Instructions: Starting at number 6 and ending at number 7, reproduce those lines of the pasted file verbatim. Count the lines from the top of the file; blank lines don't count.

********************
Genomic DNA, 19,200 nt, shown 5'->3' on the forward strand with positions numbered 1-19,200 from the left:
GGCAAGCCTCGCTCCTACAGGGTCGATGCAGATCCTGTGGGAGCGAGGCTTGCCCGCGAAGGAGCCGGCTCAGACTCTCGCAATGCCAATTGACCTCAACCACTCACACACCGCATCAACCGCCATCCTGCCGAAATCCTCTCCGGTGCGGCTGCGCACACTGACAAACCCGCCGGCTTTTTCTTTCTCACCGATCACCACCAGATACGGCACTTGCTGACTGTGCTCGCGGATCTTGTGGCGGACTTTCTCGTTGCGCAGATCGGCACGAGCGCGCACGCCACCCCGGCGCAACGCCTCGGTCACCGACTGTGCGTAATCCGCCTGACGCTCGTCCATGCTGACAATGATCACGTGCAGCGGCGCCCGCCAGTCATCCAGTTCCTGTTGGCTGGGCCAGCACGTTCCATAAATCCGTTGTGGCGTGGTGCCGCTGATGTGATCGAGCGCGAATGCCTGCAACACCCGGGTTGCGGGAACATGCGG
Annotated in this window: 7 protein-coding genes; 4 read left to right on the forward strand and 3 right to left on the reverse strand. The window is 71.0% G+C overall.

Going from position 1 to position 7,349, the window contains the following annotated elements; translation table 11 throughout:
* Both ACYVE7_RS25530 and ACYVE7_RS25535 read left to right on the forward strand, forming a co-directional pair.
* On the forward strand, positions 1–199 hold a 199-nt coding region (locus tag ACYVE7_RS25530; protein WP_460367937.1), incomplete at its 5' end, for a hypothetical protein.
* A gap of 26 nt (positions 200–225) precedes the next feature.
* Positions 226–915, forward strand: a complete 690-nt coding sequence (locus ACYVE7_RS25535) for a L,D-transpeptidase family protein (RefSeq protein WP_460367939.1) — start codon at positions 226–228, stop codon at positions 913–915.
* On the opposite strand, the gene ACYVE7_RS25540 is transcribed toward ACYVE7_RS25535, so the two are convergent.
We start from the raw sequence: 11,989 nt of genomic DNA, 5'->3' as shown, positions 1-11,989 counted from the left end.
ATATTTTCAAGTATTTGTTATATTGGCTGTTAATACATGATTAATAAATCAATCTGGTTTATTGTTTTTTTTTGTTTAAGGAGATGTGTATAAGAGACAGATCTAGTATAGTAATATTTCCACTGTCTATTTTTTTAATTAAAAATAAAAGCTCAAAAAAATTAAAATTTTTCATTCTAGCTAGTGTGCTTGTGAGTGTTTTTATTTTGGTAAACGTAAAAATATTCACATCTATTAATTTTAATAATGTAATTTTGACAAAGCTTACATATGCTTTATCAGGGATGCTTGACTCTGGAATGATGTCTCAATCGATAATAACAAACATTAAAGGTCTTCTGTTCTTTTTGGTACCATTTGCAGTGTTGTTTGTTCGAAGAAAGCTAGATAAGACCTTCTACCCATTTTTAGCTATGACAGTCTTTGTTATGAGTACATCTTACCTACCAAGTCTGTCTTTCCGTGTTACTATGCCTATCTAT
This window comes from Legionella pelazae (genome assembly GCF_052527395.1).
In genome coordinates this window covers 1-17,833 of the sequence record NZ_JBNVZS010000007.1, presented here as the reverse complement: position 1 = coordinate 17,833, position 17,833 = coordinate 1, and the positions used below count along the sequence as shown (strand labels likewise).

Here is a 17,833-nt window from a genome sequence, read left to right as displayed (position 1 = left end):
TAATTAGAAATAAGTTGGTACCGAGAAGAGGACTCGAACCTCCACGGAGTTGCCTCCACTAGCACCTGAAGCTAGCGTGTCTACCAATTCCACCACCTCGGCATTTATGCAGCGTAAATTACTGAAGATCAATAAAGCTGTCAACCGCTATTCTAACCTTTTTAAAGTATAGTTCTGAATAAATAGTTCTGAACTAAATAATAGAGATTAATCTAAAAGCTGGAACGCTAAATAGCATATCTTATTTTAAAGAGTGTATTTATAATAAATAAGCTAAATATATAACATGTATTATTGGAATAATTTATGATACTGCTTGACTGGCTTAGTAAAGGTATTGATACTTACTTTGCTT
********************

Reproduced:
* On the forward strand, positions 1–199 hold a 199-nt coding region (locus tag ACYVE7_RS25530; protein WP_460367937.1), incomplete at its 5' end, for a hypothetical protein.
* A gap of 26 nt (positions 200–225) precedes the next feature.